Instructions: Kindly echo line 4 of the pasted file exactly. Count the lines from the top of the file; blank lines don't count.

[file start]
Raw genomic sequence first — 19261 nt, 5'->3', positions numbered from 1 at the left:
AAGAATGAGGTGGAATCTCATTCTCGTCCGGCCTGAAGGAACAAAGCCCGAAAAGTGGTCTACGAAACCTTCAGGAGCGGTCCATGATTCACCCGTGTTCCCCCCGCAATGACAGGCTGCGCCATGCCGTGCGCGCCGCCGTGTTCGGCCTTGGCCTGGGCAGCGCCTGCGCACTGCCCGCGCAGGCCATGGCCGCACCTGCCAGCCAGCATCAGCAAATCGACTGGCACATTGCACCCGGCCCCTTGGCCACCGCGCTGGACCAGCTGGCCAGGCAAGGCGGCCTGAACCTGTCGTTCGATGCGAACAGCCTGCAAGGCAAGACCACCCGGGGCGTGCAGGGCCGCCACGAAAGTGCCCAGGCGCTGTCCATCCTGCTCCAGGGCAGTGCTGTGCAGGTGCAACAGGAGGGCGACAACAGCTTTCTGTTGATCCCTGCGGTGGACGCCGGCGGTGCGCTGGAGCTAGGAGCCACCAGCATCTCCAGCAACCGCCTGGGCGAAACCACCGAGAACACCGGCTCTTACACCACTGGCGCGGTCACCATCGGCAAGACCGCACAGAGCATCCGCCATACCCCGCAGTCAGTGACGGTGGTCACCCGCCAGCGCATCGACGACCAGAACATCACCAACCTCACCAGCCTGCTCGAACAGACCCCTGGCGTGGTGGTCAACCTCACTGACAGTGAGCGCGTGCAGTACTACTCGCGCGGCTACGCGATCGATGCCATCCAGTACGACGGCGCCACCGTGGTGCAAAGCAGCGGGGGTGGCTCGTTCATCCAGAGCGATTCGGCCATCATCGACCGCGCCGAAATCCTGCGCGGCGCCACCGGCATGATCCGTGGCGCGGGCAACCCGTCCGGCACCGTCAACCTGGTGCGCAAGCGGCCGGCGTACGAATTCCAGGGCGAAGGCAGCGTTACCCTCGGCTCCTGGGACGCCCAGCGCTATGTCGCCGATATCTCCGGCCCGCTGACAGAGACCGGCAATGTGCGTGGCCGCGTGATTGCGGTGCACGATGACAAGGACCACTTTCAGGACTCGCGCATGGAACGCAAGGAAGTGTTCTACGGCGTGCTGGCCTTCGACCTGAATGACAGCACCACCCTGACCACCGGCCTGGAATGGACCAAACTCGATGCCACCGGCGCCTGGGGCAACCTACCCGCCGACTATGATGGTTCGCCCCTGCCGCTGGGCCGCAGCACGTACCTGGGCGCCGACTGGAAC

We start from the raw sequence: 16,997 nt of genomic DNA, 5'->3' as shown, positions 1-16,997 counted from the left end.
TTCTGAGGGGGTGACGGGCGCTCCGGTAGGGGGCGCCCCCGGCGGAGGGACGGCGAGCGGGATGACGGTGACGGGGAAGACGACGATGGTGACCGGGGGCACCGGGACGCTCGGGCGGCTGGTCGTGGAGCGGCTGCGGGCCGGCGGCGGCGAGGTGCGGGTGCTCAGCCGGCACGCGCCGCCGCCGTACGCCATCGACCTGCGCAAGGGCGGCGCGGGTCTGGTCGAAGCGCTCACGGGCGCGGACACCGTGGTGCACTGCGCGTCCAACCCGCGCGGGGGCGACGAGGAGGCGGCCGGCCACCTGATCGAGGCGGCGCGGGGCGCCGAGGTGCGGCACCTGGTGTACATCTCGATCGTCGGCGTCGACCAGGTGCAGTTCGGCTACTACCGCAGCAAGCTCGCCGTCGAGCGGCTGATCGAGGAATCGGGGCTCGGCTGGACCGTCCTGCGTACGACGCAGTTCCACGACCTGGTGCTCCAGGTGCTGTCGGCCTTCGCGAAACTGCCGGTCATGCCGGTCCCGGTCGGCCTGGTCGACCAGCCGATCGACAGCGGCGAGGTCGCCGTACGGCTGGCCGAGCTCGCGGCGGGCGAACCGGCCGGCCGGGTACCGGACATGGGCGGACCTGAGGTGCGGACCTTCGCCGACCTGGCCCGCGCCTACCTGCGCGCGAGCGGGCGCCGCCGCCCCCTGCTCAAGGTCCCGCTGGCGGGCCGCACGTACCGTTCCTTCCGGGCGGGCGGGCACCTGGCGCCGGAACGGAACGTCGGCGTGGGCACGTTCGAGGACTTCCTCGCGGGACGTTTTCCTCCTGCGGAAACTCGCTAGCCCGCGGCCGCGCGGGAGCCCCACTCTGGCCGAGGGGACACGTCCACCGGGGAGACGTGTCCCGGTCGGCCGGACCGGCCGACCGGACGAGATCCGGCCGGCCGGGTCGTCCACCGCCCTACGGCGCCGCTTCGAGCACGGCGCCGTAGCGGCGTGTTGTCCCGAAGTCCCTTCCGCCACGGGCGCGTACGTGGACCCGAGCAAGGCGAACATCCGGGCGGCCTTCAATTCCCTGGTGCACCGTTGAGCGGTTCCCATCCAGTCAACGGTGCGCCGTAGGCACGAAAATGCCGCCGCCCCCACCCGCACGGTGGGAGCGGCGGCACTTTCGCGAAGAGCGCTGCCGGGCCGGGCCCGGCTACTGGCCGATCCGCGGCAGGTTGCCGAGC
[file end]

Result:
TTCTGAGGGGGTGACGGGCGCTCCGGTAGGGGGCGCCCCCGGCGGAGGGACGGCGAGCGGGATGACGGTGACGGGGAAGACGACGATGGTGACCGGGGGCACCGGGACGCTCGGGCGGCTGGTCGTGGAGCGGCTGCGGGCCGGCGGCGGCGAGGTGCGGGTGCTCAGCCGGCACGCGCCGCCGCCGTACGCCATCGACCTGCGCAAGGGCGGCGCGGGTCTGGTCGAAGCGCTCACGGGCGCGGACACCGTGGTGCACTGCGCGTCCAACCCGCGCGGGGGCGACGAGGAGGCGGCCGGCCACCTGATCGAGGCGGCGCGGGGCGCCGAGGTGCGGCACCTGGTGTACATCTCGATCGTCGGCGTCGACCAGGTGCAGTTCGGCTACTACCGCAGCAAGCTCGCCGTCGAGCGGCTGATCGAGGAATCGGGGCTCGGCTGGACCGTCCTGCGTACGACGCAGTTCCACGACCTGGTGCTCCAGGTGCTGTCGGCCTTCGCGAAACTGCCGGTCATGCCGGTCCCGGTCGGCCTGGTCGACCAGCCGATCGACAGCGGCGAGGTCGCCGTACGGCTGGCCGAGCTCGCGGCGGGCGAACCGGCCGGCCGGGTACCGGACATGGGCGGACCTGAGGTGCGGACCTTCGCCGACCTGGCCCGCGCCTACCTGCGCGCGAGCGGGCGCCGCCGCCCCCTGCTCAAGGTCCCGCTGGCGGGCCGCACGTACCGTTCCTTCCGGGCGGGCGGGCACCTGGCGCCGGAACGGAACGTCGGCGTGGGCACGTTCGAGGACTTCCTCGCGGGACGTTTTCCTCCTGCGGAAACTCGCTAGCCCGCGGCCGCGCGGGAGCCCCACTCTGGCCGAGGGGACACGTCCACCGGGGAGACGTGTCCCGGTCGGCCGGACCGGCCGACCGGACGAGATCCGGCCGGCCGGGTCGTCCACCGCCCTACGGCGCCGCTTCGAGCACGGCGCCGTAGCGGCGTGTTGTCCCGAAGTCCCTTCCGCCACGGGCGCGTACGTGGACCCGAGCAAGGCGAACATCCGGGCGGCCTTCAATTCCCTGGTGCACCGTTGAGCGGTTCCCATCCAGTCAACGGTGCGCCGTAGGCACGAAAATGCCGCCGCCCCCACCCGCACGGTGGGAGCGGCGGCACTTTCGCGAAGAGCGCTGCCGGGCCGGGCCCGGCTACTGGCCGATCCGCGGCAGGTTGCCGAGC